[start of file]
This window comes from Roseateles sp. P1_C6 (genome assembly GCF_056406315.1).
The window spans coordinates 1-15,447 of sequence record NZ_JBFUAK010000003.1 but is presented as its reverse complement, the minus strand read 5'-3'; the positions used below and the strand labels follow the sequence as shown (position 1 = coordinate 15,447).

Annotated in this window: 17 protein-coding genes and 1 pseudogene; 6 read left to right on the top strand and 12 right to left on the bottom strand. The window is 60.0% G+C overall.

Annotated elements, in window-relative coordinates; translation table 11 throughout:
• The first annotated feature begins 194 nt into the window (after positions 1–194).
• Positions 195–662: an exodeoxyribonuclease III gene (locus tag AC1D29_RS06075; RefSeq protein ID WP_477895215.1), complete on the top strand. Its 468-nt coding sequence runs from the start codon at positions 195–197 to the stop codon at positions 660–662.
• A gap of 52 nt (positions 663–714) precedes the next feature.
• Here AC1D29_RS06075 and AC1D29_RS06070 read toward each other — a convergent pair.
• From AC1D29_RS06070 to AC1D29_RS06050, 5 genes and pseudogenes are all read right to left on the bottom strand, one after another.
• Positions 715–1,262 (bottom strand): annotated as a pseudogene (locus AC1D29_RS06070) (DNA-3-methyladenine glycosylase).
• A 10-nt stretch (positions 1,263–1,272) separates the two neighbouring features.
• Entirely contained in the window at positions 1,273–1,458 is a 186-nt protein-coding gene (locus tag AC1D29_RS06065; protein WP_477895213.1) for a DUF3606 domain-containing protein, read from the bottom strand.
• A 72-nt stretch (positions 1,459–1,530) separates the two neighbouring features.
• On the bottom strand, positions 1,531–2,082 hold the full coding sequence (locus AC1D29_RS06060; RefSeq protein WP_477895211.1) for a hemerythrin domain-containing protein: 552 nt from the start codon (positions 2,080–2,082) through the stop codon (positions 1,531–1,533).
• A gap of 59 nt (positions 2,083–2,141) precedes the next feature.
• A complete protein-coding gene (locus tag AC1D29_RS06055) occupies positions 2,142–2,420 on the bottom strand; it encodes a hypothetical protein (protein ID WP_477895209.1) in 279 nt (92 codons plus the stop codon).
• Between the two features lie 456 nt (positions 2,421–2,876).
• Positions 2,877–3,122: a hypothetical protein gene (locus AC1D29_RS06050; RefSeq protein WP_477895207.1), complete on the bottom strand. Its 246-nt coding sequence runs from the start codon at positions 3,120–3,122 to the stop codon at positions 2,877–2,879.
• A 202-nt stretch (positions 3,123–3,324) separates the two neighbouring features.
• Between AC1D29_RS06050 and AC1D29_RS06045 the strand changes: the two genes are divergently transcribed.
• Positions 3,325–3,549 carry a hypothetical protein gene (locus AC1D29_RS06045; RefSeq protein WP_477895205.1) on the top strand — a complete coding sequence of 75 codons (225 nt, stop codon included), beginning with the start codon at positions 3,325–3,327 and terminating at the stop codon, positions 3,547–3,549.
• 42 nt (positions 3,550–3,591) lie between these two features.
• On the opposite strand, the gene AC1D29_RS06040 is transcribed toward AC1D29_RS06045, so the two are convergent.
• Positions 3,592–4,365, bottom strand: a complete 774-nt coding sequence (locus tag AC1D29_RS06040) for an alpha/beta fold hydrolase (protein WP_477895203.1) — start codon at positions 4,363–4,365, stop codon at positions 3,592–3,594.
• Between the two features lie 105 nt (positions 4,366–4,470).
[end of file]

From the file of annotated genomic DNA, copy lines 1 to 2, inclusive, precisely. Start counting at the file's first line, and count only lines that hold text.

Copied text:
This window comes from Roseateles sp. P1_C6 (genome assembly GCF_056406315.1).
The window spans coordinates 1-15,447 of sequence record NZ_JBFUAK010000003.1 but is presented as its reverse complement, the minus strand read 5'-3'; the positions used below and the strand labels follow the sequence as shown (position 1 = coordinate 15,447).